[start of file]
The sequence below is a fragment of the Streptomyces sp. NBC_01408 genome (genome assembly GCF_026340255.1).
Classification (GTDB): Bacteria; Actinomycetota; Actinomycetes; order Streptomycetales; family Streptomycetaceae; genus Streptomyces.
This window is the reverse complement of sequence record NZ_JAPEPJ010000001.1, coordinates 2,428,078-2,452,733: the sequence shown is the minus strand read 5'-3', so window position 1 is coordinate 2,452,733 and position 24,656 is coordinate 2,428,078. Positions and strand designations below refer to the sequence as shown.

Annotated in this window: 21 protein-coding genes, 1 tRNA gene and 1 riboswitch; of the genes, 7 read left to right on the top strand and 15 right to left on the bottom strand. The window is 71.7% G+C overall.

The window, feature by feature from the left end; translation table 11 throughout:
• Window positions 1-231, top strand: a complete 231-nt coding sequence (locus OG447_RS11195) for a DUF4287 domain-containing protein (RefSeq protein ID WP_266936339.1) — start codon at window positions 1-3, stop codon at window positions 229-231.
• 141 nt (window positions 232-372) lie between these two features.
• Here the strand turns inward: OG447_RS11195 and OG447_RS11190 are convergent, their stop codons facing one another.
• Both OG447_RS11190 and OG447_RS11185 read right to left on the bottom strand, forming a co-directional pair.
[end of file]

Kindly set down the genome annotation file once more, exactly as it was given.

The sequence below is a fragment of the Streptomyces sp. NBC_01408 genome (genome assembly GCF_026340255.1).
Classification (GTDB): Bacteria; Actinomycetota; Actinomycetes; order Streptomycetales; family Streptomycetaceae; genus Streptomyces.
This window is the reverse complement of sequence record NZ_JAPEPJ010000001.1, coordinates 2,428,078-2,452,733: the sequence shown is the minus strand read 5'-3', so window position 1 is coordinate 2,452,733 and position 24,656 is coordinate 2,428,078. Positions and strand designations below refer to the sequence as shown.

Annotated in this window: 21 protein-coding genes, 1 tRNA gene and 1 riboswitch; of the genes, 7 read left to right on the top strand and 15 right to left on the bottom strand. The window is 71.7% G+C overall.

The window, feature by feature from the left end; translation table 11 throughout:
• Window positions 1-231, top strand: a complete 231-nt coding sequence (locus OG447_RS11195) for a DUF4287 domain-containing protein (RefSeq protein ID WP_266936339.1) — start codon at window positions 1-3, stop codon at window positions 229-231.
• 141 nt (window positions 232-372) lie between these two features.
• Here the strand turns inward: OG447_RS11195 and OG447_RS11190 are convergent, their stop codons facing one another.
• Both OG447_RS11190 and OG447_RS11185 read right to left on the bottom strand, forming a co-directional pair.